In December of 2018 another passage of the Farm Bill opened the door for even more growers and sellers of hemp in Tennessee.
Hemp, which is closely related to marijuana but has no psychoactive effect, has been legal to grow in Tennessee for a little more than five years through a closely monitored pilot program.
Hemp has been an important crop throughout the history of the United States. By the mid-1600s, hemp had become a vital part of the colonial economy and was used to produce rope, cloth, canvas, sacks and paper. In fact, the first drafts of the Declaration of Independence were penned on hemp paper.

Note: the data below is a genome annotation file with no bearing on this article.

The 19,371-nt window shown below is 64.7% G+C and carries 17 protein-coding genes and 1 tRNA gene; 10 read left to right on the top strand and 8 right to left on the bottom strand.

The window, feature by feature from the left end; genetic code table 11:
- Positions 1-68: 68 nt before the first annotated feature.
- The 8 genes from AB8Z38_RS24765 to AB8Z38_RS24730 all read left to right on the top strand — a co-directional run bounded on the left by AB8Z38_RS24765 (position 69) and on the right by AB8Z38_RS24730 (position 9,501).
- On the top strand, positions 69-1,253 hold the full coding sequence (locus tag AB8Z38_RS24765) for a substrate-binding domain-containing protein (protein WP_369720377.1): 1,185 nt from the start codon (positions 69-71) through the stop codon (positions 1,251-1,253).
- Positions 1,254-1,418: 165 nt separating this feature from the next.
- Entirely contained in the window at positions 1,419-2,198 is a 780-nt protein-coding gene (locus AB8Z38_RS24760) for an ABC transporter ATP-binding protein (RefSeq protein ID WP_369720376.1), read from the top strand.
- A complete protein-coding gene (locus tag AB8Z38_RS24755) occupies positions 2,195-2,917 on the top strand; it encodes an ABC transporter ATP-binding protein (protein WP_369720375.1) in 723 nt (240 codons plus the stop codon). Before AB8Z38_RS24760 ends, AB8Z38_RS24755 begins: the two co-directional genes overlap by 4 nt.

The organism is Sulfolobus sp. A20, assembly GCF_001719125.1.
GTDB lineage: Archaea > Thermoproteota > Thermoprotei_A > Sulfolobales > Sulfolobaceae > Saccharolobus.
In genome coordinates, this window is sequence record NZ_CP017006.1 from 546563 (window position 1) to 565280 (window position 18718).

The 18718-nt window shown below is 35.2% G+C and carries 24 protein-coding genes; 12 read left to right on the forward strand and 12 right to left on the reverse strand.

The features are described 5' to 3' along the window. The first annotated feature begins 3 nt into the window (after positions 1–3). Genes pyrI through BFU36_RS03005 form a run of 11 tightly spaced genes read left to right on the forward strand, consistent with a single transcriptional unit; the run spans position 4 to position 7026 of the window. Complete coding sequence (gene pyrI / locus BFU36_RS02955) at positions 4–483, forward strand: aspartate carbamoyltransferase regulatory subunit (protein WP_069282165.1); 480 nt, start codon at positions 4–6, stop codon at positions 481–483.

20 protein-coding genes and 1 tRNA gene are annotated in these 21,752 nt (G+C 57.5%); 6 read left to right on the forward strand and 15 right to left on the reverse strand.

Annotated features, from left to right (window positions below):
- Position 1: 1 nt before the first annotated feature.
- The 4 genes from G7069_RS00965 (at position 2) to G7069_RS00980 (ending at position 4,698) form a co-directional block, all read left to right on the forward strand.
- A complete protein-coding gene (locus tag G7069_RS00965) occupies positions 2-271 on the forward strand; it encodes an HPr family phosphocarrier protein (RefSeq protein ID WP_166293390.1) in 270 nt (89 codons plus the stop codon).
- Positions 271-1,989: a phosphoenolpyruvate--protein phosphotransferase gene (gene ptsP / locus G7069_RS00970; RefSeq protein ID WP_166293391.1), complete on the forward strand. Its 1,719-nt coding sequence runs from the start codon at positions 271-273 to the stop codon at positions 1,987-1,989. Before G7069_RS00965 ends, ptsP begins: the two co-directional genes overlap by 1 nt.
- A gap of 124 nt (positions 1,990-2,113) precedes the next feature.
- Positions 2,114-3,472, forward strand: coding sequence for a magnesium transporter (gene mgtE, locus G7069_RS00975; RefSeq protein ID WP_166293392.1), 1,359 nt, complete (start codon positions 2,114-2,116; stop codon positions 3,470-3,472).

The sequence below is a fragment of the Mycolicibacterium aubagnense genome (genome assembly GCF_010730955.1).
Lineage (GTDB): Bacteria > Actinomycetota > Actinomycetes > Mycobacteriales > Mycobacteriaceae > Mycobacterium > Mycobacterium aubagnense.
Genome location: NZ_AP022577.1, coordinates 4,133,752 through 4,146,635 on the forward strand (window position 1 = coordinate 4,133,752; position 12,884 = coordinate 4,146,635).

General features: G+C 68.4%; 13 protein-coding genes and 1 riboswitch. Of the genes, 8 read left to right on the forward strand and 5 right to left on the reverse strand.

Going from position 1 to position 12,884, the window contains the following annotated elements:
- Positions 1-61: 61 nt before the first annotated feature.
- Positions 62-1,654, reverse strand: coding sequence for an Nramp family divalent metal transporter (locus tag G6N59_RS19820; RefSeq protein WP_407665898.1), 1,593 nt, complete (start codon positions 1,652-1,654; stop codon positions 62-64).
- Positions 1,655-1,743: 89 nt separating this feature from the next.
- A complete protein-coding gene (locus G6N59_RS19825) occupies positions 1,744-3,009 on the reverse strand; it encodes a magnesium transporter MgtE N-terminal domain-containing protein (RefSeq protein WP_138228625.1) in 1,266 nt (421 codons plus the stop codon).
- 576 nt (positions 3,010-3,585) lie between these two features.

Although industrial hemp contains very little of the hallucinogenic properties of marijuana -- production and processing declined after World War II with the passage of state and federal laws aimed at regulating the narcotic varieties of cannabis.
"There are so many things you can do with this plant, it's remarkable,” says Llew Boyd. “And I think that this plant will become a commodity and replace things like cotton. For many different reasons, it's more economical to grow and it produces higher yields of textiles at a lower cost."